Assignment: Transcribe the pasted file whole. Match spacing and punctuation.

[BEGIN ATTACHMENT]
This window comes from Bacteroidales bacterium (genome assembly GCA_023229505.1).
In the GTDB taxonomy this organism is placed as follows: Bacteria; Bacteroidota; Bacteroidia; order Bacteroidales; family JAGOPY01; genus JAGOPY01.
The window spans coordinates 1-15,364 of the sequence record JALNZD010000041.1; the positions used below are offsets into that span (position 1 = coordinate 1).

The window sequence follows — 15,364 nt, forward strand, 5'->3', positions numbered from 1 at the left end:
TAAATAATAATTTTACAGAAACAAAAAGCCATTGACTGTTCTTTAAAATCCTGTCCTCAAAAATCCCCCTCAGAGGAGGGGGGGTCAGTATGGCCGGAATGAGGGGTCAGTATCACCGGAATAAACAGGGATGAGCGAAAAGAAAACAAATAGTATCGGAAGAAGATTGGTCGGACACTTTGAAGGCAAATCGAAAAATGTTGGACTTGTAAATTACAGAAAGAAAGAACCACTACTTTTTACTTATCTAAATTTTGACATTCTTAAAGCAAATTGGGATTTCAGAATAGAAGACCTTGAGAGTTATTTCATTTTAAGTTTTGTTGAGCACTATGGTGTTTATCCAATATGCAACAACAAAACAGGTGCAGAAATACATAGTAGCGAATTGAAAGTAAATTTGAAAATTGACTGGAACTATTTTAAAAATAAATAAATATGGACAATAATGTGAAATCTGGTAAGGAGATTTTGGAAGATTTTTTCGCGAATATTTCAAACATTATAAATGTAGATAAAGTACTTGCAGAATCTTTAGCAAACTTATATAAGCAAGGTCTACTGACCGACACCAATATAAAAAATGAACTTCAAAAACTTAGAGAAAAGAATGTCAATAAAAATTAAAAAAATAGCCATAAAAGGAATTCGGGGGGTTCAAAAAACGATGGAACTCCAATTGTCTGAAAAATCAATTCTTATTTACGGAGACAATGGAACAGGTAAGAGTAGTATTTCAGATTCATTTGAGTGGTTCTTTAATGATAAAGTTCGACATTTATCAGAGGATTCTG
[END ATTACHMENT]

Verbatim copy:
This window comes from Bacteroidales bacterium (genome assembly GCA_023229505.1).
In the GTDB taxonomy this organism is placed as follows: Bacteria; Bacteroidota; Bacteroidia; order Bacteroidales; family JAGOPY01; genus JAGOPY01.
The window spans coordinates 1-15,364 of the sequence record JALNZD010000041.1; the positions used below are offsets into that span (position 1 = coordinate 1).

The window sequence follows — 15,364 nt, forward strand, 5'->3', positions numbered from 1 at the left end:
TAAATAATAATTTTACAGAAACAAAAAGCCATTGACTGTTCTTTAAAATCCTGTCCTCAAAAATCCCCCTCAGAGGAGGGGGGGTCAGTATGGCCGGAATGAGGGGTCAGTATCACCGGAATAAACAGGGATGAGCGAAAAGAAAACAAATAGTATCGGAAGAAGATTGGTCGGACACTTTGAAGGCAAATCGAAAAATGTTGGACTTGTAAATTACAGAAAGAAAGAACCACTACTTTTTACTTATCTAAATTTTGACATTCTTAAAGCAAATTGGGATTTCAGAATAGAAGACCTTGAGAGTTATTTCATTTTAAGTTTTGTTGAGCACTATGGTGTTTATCCAATATGCAACAACAAAACAGGTGCAGAAATACATAGTAGCGAATTGAAAGTAAATTTGAAAATTGACTGGAACTATTTTAAAAATAAATAAATATGGACAATAATGTGAAATCTGGTAAGGAGATTTTGGAAGATTTTTTCGCGAATATTTCAAACATTATAAATGTAGATAAAGTACTTGCAGAATCTTTAGCAAACTTATATAAGCAAGGTCTACTGACCGACACCAATATAAAAAATGAACTTCAAAAACTTAGAGAAAAGAATGTCAATAAAAATTAAAAAAATAGCCATAAAAGGAATTCGGGGGGTTCAAAAAACGATGGAACTCCAATTGTCTGAAAAATCAATTCTTATTTACGGAGACAATGGAACAGGTAAGAGTAGTATTTCAGATTCATTTGAGTGGTTCTTTAATGATAAAGTTCGACATTTATCAGAGGATTCTG